Last Will and Testament.  A Last Will and Testament is a legal declaration that directs the distribution of probate assets upon the death of an individual (“testator”).  Probate assets are assets held in an individual’s name at the time of his or her death that do not otherwise transfer by contract (e.g., transfer on death designations, joint and survivorship, etc.).

Probate assets are subject to the oversight of Probate Court and administered in the County in which the decedent resided at the time of death.

The Last Will and Testament includes a provision for the designation of the personal representative (Executor) of the testator’s choosing, to be appointed by Probate Court.

Without a Last Will and Testament, the property passes in accordance with the Ohio Statutes of Descent and Distribution.

Durable Power of Attorney.  A durable Power of Attorney is an instrument by which one person (the principal) appoints another person (the attorney-in-fact) as an agent authorized to perform specific or general acts for the principal.  This financial power of attorney can be a very simple document, but one that gives significant powers to the attorney-in-fact.  This estate planning tool is capable of facilitating the management of an individual’s affairs during incompetence.

 Durable Power of Attorney for Health Care.  Ohio law permits an individual to execute a Durable Power of Attorney for Health Care.  With this document, an individual can designate a person to make health care decisions if the individual is unable to make such decisions on his or her own behalf.

The individual signing the Durable Power of Attorney for Health Care must be of sound mind.  The decision maker may not be the attending physician or the administrator of any health institution involved in the patient’s care.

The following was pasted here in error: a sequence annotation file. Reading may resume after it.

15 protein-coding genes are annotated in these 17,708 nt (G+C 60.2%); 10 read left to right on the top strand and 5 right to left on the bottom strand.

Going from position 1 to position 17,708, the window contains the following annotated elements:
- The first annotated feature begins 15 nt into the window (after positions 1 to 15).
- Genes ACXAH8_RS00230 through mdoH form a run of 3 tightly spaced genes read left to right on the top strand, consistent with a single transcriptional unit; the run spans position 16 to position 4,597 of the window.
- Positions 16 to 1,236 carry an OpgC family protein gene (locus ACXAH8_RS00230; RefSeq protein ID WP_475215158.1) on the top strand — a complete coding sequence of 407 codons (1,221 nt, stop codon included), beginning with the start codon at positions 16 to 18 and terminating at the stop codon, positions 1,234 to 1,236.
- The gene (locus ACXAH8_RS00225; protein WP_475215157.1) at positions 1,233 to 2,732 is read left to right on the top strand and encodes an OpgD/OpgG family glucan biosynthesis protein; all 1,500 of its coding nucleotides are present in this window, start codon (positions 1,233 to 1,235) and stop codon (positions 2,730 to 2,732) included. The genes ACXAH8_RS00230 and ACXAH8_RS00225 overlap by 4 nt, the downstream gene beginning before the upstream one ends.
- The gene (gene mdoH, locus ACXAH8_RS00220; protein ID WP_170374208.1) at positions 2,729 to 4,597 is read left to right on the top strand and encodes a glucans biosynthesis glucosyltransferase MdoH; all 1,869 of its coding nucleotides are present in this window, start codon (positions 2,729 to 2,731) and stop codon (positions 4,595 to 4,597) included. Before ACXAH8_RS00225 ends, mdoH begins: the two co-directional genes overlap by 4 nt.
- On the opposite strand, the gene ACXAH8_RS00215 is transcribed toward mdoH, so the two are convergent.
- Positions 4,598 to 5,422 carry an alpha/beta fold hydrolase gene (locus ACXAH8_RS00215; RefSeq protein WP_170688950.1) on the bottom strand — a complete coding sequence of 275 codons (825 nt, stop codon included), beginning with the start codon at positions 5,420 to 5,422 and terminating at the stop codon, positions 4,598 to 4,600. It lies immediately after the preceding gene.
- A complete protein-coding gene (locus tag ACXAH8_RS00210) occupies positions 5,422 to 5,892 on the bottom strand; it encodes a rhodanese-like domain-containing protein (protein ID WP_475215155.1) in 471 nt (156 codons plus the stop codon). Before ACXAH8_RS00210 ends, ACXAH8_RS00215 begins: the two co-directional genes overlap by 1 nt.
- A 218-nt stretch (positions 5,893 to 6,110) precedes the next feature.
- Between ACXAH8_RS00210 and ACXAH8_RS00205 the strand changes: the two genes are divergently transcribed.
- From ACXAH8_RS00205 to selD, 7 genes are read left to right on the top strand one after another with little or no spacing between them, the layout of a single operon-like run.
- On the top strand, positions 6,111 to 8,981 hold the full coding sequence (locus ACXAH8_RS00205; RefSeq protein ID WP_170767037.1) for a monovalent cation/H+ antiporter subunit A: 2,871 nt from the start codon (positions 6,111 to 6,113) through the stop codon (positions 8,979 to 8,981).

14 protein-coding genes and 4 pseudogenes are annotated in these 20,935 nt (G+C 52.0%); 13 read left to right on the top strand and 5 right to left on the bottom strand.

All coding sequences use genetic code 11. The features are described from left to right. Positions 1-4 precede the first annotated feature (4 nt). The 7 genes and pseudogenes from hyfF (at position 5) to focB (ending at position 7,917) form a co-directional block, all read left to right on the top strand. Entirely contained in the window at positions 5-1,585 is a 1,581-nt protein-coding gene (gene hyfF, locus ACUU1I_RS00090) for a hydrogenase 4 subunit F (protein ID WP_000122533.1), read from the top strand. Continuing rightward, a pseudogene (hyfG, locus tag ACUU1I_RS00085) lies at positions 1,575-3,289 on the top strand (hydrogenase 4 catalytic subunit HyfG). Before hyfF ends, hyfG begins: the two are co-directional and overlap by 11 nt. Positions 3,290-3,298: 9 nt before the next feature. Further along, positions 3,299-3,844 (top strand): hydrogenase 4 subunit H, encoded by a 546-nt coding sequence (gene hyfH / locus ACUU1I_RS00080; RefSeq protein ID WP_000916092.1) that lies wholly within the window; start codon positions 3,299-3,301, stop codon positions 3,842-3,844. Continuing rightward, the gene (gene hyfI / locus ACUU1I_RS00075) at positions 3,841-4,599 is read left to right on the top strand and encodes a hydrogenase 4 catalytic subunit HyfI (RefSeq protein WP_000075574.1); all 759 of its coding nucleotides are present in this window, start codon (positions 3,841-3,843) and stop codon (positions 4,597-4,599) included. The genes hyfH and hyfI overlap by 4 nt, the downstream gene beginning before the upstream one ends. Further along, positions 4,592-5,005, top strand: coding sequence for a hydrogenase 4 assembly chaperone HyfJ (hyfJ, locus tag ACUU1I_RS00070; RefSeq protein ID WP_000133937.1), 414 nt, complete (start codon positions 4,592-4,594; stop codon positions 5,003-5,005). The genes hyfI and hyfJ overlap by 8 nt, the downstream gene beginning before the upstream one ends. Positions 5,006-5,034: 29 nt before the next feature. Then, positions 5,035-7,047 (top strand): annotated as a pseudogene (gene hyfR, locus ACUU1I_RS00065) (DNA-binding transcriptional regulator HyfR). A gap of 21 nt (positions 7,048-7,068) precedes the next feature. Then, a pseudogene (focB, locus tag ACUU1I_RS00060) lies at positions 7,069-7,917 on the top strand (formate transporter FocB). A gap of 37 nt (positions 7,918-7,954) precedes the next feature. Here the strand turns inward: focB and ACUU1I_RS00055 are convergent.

Generally, the person appointed in the Durable Power of Attorney for Health Care will have the authority to give informed consent, refuse to give informed consent, and to withdraw consent for any medical treatment.  However, the person holding the Power of Attorney will not be able to refuse or withdraw consent to health care needed to maintain life, except in very limited circumstances.

Living Will.  A Living Will is a document that provides a means for an individual to declare his or her intentions regarding the withholding or withdrawal of life-sustaining treatment, including CPR, when he or she is no longer competent to make an informed medical decision and is in a terminal condition or a permanently unconscious state.

Ohio’s Living Will law distinguishes between patients who are terminally ill and those who are permanently unconscious.  Although both conditions must be verified by two (2) doctors, in Ohio there are additional protective measures for the permanently unconscious.  Food and water may not be withheld from a permanently unconscious individual unless the patient has signed a Living Will with a special section in capital letters, which special section must be signed or initialed.

Under no circumstances may an individual be denied comfort care.  Comfort care is defined as the minimum amount of care administered to alleviate pain and suffering, but not to prolong life.

Last Will and Testament. A Last Will and Testament directs the distribution of probate assets upon the death of an individual (“testator”).  Probate assets are assets held in an individual’s name at the time of his or her death that do not otherwise transfer by contract (e.g., transfer on death designations, joint and survivorship, etc.).

Probate assets are subject to the oversight of Probate Court and administered in the County in which the decedent resided at the time of death.